About this entry
You’re currently reading “Safekeeping,” an entry on Once Upon A Time…
- 05.27.12 / 8pm
- Abigail Thomas
Definition of “Marriage”
My mother said to me, “Your father likes to think he is personally responsible for the sunrise. He thinks that if he didn’t stand in front of the window every morning and supervise, the sun would never come up. What he doesn’t know,” she went on to say, “is that he couldn’t do any of it if I didn’t get up first and make the coffee and open the curtains.”
For the longest time that was the definition of” “marriage” for me.
I can’t explain it, I say.
My sister says, There were shops. You could have bought some.
I can’t explain it, I say again. I didn’t wear any. I wasn’t happy about it. It’s just the way it was.
Why, why, why, asks my sister. How could you have gone out into the street in a miniskirt?
How could I have done it? It gave me a focus. Instead of thinking about how I had no education and no job experience and couldn’t type and had no husband and three kids and no future that I could even begin to imagine, instead of that I could focus on Jeez here I am with no underwear again. Better stand up straight.
I don’t think that’s it, says my sister
Maybe I Just wanted the attention, like a six-year-old who knocks the lamp off the table while his folks read the paper. Very childish. I agree completely. How about that? Does that hold water?
My sister shakes her head. No, she says, but her voice is patient. What do they want, she asks, those young girls who are so promiscuous?
I don’t know, I say.
Yes you do, says my sister. What are they looking for?
I don’t know, I say.
Yes you do, says my sister.
Love? I ask.
Right, says my sister. That’s right.
Looking for love in all the wrong spaces? I say, laughing.
And that’s all they think they have to offer, says my sister. You have to say that.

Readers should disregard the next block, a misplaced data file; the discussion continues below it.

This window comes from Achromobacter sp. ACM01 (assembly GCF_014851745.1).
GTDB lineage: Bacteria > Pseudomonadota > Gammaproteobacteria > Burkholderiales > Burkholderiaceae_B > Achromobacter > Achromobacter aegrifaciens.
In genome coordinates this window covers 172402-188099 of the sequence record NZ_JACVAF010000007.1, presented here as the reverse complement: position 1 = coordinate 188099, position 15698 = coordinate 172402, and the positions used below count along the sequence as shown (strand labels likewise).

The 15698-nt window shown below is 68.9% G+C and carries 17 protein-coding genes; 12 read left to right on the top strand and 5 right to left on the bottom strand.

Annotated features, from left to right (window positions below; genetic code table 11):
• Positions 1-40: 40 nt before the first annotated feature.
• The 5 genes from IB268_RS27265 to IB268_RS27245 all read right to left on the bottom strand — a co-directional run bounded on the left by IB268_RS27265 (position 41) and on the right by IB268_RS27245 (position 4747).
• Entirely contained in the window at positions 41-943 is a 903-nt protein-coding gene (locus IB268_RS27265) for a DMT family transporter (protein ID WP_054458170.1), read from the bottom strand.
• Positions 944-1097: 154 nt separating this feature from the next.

But of course, I say. That’s so obvious.
Well you have to write it, says my sister.
Okay, I say. I will. I went around with no underpants. It was like a big advertisement. Here. This is all I have to offer. Check it out. And everyone who showed any interest I followed home. There. Are you satisfied now?
To Keep Him Company
The night my father fell and couldn’t get up and my mother couldn’t get him up not being strong enough and it was four in the morning, they didn’t want to disturb anyone at that hour by telephoning for help. So she lay down beside him on the floor and stayed with him until morning.
Not Meaning to Brag
I remember one summer I was slim enough to wear a yellow polka-dot two-piece bathing suit, and still, I could see him looking sadly down the beach like a dog on a rope. No matter what, there was still only one of me.
Which later he regretted taking so long to find out.
What is this, my sister asks again.
It’s an explanation, I answer.
It’s an apology, I say.
It’s a present, I say.
You died, and the past separated itself from me like a continent drifting away.
The New Year
Like a trick floor. Somebody has tilted it and I have slid into the new year but you remained behind. Last night I dreamed you’d moved to California and I’d forgotten to get your number. Forgotten to call you. I was just starting to make a few inquiries when suddenly you returned, thinner and happy. I was glad to see you looking so well, although I worried about the weight you’d lost. “I’ve been trying to call you,” I began to say. “I’ve been home all along,” you said, “although last night might have presented problems.” By which I knew you had fallen in love with somebody. You were so calm. And then this morning your ashes are still here, in a box on my bookcase.
You had a certain way of saying my name. It was the inflection maybe, something you put into those three syllables. And now you are gone and my name is just my name again, not the story of my life.
[from: SAFEKEEPING, Knopf, 2000]